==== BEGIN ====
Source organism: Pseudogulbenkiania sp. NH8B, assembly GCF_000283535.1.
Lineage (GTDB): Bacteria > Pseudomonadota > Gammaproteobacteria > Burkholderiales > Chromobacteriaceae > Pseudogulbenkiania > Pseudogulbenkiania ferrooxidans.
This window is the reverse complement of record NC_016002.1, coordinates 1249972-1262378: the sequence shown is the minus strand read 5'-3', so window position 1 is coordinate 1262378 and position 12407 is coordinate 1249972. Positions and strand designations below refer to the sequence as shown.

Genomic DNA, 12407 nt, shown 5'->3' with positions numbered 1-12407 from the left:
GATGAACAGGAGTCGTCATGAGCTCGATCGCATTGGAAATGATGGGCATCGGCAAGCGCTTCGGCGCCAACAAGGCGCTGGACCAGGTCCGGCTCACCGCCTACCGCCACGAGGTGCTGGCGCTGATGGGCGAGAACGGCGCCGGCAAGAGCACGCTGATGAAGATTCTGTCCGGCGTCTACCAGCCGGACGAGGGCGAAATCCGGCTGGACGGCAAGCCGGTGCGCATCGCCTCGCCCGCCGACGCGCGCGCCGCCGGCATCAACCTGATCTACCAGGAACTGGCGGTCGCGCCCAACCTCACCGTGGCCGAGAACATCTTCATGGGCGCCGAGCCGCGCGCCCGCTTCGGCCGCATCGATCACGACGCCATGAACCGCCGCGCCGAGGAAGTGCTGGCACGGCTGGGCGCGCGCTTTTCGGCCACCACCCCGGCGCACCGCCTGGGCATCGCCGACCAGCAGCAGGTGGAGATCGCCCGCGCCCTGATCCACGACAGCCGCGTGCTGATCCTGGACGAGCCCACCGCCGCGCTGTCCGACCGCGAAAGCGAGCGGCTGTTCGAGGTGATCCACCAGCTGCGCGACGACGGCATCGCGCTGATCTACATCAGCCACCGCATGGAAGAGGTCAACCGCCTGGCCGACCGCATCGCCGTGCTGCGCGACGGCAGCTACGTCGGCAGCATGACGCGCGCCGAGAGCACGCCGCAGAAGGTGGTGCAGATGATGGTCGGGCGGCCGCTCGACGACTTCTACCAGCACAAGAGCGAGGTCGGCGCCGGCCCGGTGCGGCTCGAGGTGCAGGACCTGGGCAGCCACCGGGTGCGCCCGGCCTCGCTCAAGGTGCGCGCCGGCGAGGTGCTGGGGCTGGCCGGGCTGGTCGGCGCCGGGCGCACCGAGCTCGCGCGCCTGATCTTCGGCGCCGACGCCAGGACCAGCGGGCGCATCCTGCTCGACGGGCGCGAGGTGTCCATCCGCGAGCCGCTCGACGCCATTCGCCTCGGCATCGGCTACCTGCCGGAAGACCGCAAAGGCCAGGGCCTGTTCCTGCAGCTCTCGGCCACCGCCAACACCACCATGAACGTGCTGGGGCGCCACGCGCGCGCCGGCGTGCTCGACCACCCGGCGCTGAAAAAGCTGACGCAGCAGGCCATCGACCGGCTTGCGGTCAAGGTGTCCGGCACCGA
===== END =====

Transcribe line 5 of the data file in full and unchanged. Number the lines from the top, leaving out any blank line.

GATGAACAGGAGTCGTCATGAGCTCGATCGCATTGGAAATGATGGGCATCGGCAAGCGCTTCGGCGCCAACAAGGCGCTGGACCAGGTCCGGCTCACCGCCTACCGCCACGAGGTGCTGGCGCTGATGGGCGAGAACGGCGCCGGCAAGAGCACGCTGATGAAGATTCTGTCCGGCGTCTACCAGCCGGACGAGGGCGAAATCCGGCTGGACGGCAAGCCGGTGCGCATCGCCTCGCCCGCCGACGCGCGCGCCGCCGGCATCAACCTGATCTACCAGGAACTGGCGGTCGCGCCCAACCTCACCGTGGCCGAGAACATCTTCATGGGCGCCGAGCCGCGCGCCCGCTTCGGCCGCATCGATCACGACGCCATGAACCGCCGCGCCGAGGAAGTGCTGGCACGGCTGGGCGCGCGCTTTTCGGCCACCACCCCGGCGCACCGCCTGGGCATCGCCGACCAGCAGCAGGTGGAGATCGCCCGCGCCCTGATCCACGACAGCCGCGTGCTGATCCTGGACGAGCCCACCGCCGCGCTGTCCGACCGCGAAAGCGAGCGGCTGTTCGAGGTGATCCACCAGCTGCGCGACGACGGCATCGCGCTGATCTACATCAGCCACCGCATGGAAGAGGTCAACCGCCTGGCCGACCGCATCGCCGTGCTGCGCGACGGCAGCTACGTCGGCAGCATGACGCGCGCCGAGAGCACGCCGCAGAAGGTGGTGCAGATGATGGTCGGGCGGCCGCTCGACGACTTCTACCAGCACAAGAGCGAGGTCGGCGCCGGCCCGGTGCGGCTCGAGGTGCAGGACCTGGGCAGCCACCGGGTGCGCCCGGCCTCGCTCAAGGTGCGCGCCGGCGAGGTGCTGGGGCTGGCCGGGCTGGTCGGCGCCGGGCGCACCGAGCTCGCGCGCCTGATCTTCGGCGCCGACGCCAGGACCAGCGGGCGCATCCTGCTCGACGGGCGCGAGGTGTCCATCCGCGAGCCGCTCGACGCCATTCGCCTCGGCATCGGCTACCTGCCGGAAGACCGCAAAGGCCAGGGCCTGTTCCTGCAGCTCTCGGCCACCGCCAACACCACCATGAACGTGCTGGGGCGCCACGCGCGCGCCGGCGTGCTCGACCACCCGGCGCTGAAAAAGCTGACGCAGCAGGCCATCGACCGGCTTGCGGTCAAGGTGTCCGGCACCGA